- Bake approximately 45 minutes to 1 hour at 350 degrees Fahrenheit and serve with Cumberland Sauce.
- Combine sauce ingredients until smooth, warming if necessary to melt the jelly.
If you are trying during Lent – as many households are! – to make your meals simpler, less indulgent, and more in keeping with the Lenten spirit, you will want to consider adding these crispy baked seafood patties to your menu. Last week at the convent we made these with tuna, but any seafood of choice (such as salmon or crabmeat) would lend itself perfectly to this recipe. High in taste and low in fat, these golden little cakes made a very satisfying, yet healthy meal which we all thoroughly enjoyed. For the sake of those who prefer a little touch of decadence we offered a modified version of tartar sauce to dress them up a bit. However most of us found them delicious without any added enhancement. Once you try them I’m sure you will agree they should not be reserved just for Lent, but enjoyed all through the liturgical year.
Crispy Baked Seafood Patties
- Mix together and shape into patties.
- Place on lightly greased baking pan.
- Cook at 400 degrees Fahrenheit until golden brown on both sides, about 20 minutes.
- Combine together ingredients for sauce.
Sometimes an interesting or unusual side dish can turn an otherwise plain or ordinary meal into a memorable one and take it to another level. This happened recently when I was preparing dinner for a guest who was on a very limited diet. She had requested plain broiled fish with no sauce and steamed vegetables. Along with this we offered her our crispy roasted lime infused sweet potato wedges, that had been brushed with marmalade just before going into the oven. “My meal could not have been more satisfying,” she told someone. “What I asked for was cooked perfectly to my liking. But what made it so extraordinary was that special and surprising taste sensation of those zesty citrus sweet potato wedges.” These are also great with a beef or pork roast, ham or chicken.
Zesty Citrus Sweet Potato Wedges
- Wash potatoes leaving skins on and cut into wedges. Marinate in the juice from the lime and it’s zest.
- Toss in oil with onion salt and pepper to taste. Spread out on baking sheet.
- Bake at 400 degrees Fahrenheit for about 30 minutes or until crispy and golden on outside and tender inside.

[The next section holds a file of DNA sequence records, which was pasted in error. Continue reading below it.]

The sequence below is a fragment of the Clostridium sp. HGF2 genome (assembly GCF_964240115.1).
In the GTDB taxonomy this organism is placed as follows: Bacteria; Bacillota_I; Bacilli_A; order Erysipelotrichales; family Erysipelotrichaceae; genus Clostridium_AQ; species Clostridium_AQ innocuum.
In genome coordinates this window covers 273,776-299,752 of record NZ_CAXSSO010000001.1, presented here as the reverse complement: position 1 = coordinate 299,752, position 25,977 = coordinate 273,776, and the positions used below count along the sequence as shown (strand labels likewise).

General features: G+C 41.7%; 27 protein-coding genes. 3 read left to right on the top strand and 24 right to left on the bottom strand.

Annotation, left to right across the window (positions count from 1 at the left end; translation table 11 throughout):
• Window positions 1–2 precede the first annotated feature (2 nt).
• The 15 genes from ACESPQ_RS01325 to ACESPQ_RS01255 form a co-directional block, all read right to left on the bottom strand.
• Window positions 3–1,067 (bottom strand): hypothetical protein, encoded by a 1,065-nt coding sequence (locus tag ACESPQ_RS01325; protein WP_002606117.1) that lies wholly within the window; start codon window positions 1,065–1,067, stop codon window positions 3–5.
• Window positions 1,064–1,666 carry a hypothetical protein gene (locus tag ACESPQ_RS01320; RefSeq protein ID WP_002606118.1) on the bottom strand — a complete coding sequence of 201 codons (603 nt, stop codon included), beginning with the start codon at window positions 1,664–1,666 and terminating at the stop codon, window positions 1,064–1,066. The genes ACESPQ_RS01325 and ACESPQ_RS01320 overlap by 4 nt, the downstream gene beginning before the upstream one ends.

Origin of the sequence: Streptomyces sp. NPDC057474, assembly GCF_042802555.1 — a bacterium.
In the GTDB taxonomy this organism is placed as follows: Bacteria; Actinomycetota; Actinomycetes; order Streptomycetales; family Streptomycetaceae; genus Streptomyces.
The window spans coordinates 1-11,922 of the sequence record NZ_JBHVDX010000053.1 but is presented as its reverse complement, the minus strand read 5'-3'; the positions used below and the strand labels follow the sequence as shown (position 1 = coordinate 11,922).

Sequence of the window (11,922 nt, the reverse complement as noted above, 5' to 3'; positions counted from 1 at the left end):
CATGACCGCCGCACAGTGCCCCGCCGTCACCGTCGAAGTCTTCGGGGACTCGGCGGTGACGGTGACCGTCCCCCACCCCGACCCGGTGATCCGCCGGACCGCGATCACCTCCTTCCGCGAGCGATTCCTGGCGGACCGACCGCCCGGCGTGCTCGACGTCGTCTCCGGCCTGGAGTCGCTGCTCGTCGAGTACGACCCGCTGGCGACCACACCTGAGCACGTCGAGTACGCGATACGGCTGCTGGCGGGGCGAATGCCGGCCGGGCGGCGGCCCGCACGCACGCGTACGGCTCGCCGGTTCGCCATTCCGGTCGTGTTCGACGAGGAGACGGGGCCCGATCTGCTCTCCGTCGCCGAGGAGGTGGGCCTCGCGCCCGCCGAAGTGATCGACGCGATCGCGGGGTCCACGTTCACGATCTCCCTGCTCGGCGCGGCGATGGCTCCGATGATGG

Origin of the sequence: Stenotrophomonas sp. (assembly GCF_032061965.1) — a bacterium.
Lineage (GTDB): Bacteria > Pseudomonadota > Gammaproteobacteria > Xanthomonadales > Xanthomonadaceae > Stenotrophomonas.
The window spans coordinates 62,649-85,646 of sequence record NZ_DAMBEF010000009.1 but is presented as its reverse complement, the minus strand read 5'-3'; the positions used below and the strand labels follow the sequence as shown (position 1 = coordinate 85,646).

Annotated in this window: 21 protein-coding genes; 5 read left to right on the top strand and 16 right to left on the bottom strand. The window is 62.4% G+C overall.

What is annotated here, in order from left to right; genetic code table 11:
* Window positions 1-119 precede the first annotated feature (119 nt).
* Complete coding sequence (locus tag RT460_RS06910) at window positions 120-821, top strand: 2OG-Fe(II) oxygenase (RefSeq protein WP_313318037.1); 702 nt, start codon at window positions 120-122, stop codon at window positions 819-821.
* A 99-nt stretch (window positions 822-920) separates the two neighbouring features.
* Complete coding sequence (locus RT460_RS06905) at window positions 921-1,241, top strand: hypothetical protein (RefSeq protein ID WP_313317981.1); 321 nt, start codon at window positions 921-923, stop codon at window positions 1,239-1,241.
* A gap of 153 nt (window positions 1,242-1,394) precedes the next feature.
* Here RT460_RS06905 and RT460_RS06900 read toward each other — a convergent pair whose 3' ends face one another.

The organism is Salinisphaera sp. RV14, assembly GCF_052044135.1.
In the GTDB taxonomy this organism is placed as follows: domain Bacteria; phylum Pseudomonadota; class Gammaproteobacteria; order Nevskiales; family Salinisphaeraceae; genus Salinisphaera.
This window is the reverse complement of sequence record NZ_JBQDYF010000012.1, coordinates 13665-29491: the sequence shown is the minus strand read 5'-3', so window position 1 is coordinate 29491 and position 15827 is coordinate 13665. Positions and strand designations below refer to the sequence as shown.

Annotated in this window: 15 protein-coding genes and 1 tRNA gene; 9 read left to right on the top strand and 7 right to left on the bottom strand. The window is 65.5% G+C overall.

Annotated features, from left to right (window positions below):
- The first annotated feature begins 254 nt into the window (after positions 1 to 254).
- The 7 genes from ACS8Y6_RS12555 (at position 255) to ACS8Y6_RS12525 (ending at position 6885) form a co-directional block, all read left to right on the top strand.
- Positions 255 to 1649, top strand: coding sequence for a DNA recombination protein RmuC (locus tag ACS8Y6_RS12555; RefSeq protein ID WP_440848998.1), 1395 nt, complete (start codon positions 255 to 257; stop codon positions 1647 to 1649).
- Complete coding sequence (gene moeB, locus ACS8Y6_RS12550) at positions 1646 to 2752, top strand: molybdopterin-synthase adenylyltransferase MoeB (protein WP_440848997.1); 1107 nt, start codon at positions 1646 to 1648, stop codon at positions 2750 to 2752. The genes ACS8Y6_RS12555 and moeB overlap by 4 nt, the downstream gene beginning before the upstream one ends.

Recently four of our young sisters were invited to a neighbor’s house in our community for a special dinner. The next day when I asked, “So how was the dinner?”
the response was, “Phenomenal!” That didn’t surprise me knowing that the menu had featured a choice tenderloin of beef, which they all liked and
we rarely have at the Convent. What did surprise and amuse me was that each of them individually wanted to tell me about one special dish
that had put the meal “over the top” and sent it “out of the park.”
This was a savory bread pudding that included leeks, fresh mushrooms, Gruyere cheese, pancetta, and sherry. Well then, why wouldn’t that
impress anyone as a phenomenal dish? And because our brave leeks are still holding their own out in the garden, why shouldn’t we give
it a try here at home? Well, we did, and sure enough it scored a home run with the whole sisterhood. Why not try it yourself and see
what kind of a rating it gets at your house?
Phenomenal Savory Bread Pudding
- Preheat the oven to 350 degrees F.
- Spread the bread cubes on a sheet pan and bake for 15 to 20 minutes, until lightly browned. Set aside.
- Meanwhile, heat the oil and butter in a large (12-inch) sauté pan over medium heat.
- Add the pancetta and cook for 5 minutes, until starting to brown. Stir in the leeks and cook over medium heat for 8 to 10 minutes, until the leeks are tender.
- Stir in the mushrooms, sherry, 1 tablespoon onion salt and 11/2 teaspoons pepper and cook for 10 to 12 minutes, until most of the liquid evaporates, stirring occasionally. Off the heat, stir in the parsley.
- In a large mixing bowl, whisk together the eggs, milk, chicken stock and 1 cup of the Gruyere.
- Add the bread cubes and mushroom mixture, stirring well to combine. Set aside at room temperature for 30 minutes to allow the bread to absorb the liquid.
- Stir well and pour into a 2 1/2-to-3-quart gratin dish (13 x 9 x 2 inches). Sprinkle with the remaining 1/2 cup Gruyere and bake for 45 to 50 minutes, until the top is browned and the custard is set. Serve hot.